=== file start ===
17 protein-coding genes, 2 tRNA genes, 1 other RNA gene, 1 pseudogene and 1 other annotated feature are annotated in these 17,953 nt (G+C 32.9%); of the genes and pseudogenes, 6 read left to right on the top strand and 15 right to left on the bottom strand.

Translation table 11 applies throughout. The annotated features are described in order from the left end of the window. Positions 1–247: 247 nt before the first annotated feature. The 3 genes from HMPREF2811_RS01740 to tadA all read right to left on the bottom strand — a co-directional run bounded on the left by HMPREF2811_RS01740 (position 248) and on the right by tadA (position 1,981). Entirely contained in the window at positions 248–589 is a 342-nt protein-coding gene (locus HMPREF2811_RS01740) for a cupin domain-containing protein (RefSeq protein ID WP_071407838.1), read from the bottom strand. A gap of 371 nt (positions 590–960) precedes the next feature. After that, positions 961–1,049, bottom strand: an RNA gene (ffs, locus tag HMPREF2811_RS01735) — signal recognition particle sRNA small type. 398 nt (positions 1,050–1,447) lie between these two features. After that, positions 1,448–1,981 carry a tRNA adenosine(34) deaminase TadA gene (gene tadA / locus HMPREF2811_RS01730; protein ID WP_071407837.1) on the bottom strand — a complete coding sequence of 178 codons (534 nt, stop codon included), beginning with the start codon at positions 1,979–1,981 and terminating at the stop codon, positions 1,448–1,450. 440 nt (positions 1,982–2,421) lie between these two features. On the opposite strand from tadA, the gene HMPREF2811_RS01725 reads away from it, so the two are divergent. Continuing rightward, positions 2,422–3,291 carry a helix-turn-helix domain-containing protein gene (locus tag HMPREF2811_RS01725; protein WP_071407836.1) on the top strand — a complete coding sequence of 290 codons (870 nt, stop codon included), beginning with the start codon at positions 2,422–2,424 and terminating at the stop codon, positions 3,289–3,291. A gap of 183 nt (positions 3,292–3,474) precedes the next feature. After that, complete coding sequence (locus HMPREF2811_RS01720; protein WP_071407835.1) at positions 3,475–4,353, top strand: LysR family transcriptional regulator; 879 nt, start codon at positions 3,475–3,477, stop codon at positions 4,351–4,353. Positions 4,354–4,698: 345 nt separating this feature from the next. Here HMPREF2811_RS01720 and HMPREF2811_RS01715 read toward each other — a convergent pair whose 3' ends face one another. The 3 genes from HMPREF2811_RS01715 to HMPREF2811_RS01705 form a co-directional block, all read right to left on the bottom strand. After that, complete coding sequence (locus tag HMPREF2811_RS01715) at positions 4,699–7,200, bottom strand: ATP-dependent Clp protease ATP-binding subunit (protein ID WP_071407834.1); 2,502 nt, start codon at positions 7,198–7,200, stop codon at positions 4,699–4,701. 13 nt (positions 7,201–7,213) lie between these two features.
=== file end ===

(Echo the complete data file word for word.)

17 protein-coding genes, 2 tRNA genes, 1 other RNA gene, 1 pseudogene and 1 other annotated feature are annotated in these 17,953 nt (G+C 32.9%); of the genes and pseudogenes, 6 read left to right on the top strand and 15 right to left on the bottom strand.

Translation table 11 applies throughout. The annotated features are described in order from the left end of the window. Positions 1–247: 247 nt before the first annotated feature. The 3 genes from HMPREF2811_RS01740 to tadA all read right to left on the bottom strand — a co-directional run bounded on the left by HMPREF2811_RS01740 (position 248) and on the right by tadA (position 1,981). Entirely contained in the window at positions 248–589 is a 342-nt protein-coding gene (locus HMPREF2811_RS01740) for a cupin domain-containing protein (RefSeq protein ID WP_071407838.1), read from the bottom strand. A gap of 371 nt (positions 590–960) precedes the next feature. After that, positions 961–1,049, bottom strand: an RNA gene (ffs, locus tag HMPREF2811_RS01735) — signal recognition particle sRNA small type. 398 nt (positions 1,050–1,447) lie between these two features. After that, positions 1,448–1,981 carry a tRNA adenosine(34) deaminase TadA gene (gene tadA / locus HMPREF2811_RS01730; protein ID WP_071407837.1) on the bottom strand — a complete coding sequence of 178 codons (534 nt, stop codon included), beginning with the start codon at positions 1,979–1,981 and terminating at the stop codon, positions 1,448–1,450. 440 nt (positions 1,982–2,421) lie between these two features. On the opposite strand from tadA, the gene HMPREF2811_RS01725 reads away from it, so the two are divergent. Continuing rightward, positions 2,422–3,291 carry a helix-turn-helix domain-containing protein gene (locus tag HMPREF2811_RS01725; protein WP_071407836.1) on the top strand — a complete coding sequence of 290 codons (870 nt, stop codon included), beginning with the start codon at positions 2,422–2,424 and terminating at the stop codon, positions 3,289–3,291. A gap of 183 nt (positions 3,292–3,474) precedes the next feature. After that, complete coding sequence (locus HMPREF2811_RS01720; protein WP_071407835.1) at positions 3,475–4,353, top strand: LysR family transcriptional regulator; 879 nt, start codon at positions 3,475–3,477, stop codon at positions 4,351–4,353. Positions 4,354–4,698: 345 nt separating this feature from the next. Here HMPREF2811_RS01720 and HMPREF2811_RS01715 read toward each other — a convergent pair whose 3' ends face one another. The 3 genes from HMPREF2811_RS01715 to HMPREF2811_RS01705 form a co-directional block, all read right to left on the bottom strand. After that, complete coding sequence (locus tag HMPREF2811_RS01715) at positions 4,699–7,200, bottom strand: ATP-dependent Clp protease ATP-binding subunit (protein ID WP_071407834.1); 2,502 nt, start codon at positions 7,198–7,200, stop codon at positions 4,699–4,701. 13 nt (positions 7,201–7,213) lie between these two features.